How to manage a pay raise or bonus for your household employee
Know how a one-time bonus or permanent change to payroll will affect your employee's taxes
When your nanny or senior caregiver exceeds your expectations, you should reward them. That means, among other things, offering a formal approach to bonuses and raises. Just like other working professionals, your household employee should receive an annual review, which results in the possibility of a raise — even if it’s just a cost-of-living adjustment to keep up with inflation.
“If you really like your caregiver, a one-time bonus or a raise lets them know how much you respect and value the work they do,” says Eva MacCleery, Director of Care.com HomePay. “In our experience, families that treat their household employees with this kind of professional respect enjoy much longer and happier employer-employee relationships.”
Handling payroll for a one-time bonus
According to the latest International Nanny Association survey, about 60% of families give their caregiver a holiday or year-end bonus with a median value of approximately $600. It’s important to remember that any kind of bonus (holiday bonus, anniversary bonus, performance bonus, etc.) is considered part of your caregiver’s compensation and is subject to taxes. The easiest way to manage a bonus payment is to simply add the bonus amount to your caregiver’s upcoming paycheck and then calculate the appropriate taxes based on the new total.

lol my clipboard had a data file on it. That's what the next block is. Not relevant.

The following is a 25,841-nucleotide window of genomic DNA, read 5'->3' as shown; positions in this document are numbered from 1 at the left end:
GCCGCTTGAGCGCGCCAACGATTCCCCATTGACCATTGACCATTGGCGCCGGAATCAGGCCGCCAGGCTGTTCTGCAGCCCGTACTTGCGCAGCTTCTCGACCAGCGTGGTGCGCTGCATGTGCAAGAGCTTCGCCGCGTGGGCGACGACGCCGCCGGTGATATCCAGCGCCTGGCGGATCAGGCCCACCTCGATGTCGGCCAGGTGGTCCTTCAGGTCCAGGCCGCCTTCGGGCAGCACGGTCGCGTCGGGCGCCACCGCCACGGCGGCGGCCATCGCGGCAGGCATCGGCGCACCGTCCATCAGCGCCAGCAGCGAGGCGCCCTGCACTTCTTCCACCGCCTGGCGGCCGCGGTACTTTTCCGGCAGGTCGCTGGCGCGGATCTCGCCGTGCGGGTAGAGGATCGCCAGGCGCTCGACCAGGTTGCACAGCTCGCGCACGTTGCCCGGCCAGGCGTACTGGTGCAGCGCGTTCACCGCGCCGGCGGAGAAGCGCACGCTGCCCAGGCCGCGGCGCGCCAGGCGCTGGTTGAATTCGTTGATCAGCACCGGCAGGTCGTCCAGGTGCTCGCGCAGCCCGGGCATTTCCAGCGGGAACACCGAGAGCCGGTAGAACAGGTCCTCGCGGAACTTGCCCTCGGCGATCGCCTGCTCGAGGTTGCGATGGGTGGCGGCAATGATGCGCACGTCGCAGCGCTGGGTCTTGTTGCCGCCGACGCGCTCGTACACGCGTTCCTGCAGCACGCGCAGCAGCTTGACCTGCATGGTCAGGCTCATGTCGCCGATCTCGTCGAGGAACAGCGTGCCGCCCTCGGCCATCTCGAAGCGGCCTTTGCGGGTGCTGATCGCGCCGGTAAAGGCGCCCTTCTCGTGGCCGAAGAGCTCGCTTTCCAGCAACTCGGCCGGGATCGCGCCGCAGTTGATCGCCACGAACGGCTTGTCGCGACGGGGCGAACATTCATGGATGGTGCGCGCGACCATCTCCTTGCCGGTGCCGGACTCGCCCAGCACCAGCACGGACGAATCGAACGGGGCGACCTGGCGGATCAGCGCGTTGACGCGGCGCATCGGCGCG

One question we’re often asked by clients is whether or not it is legal for a family to give an employee a bonus and avoid taxes by calling it a gift. Anyone can gift money or other items of value to another individual and have it be non-taxable, up to an annual limit. However, the gift law does not apply to employment situations. Any item of value if given to an employee is considered taxable compensation and must be reported as such.
How to prepare for giving your caregiver a raise
If your caregiver has exceeded expectations and deserves a bump in their annual pay, it’s important to understand how that will affect your care budget. As a general approximation, the household employment taxes you will pay is around 10 percent of your caregiver’s gross (before tax withholdings) wages. That means you need to be prepared to re-calculate how much your caregiver will ultimately be paid and the additional taxes you’ll accrue each week. Give HomePay a call and we can do this work for you — or you can use our calculators to crunch the numbers yourself.
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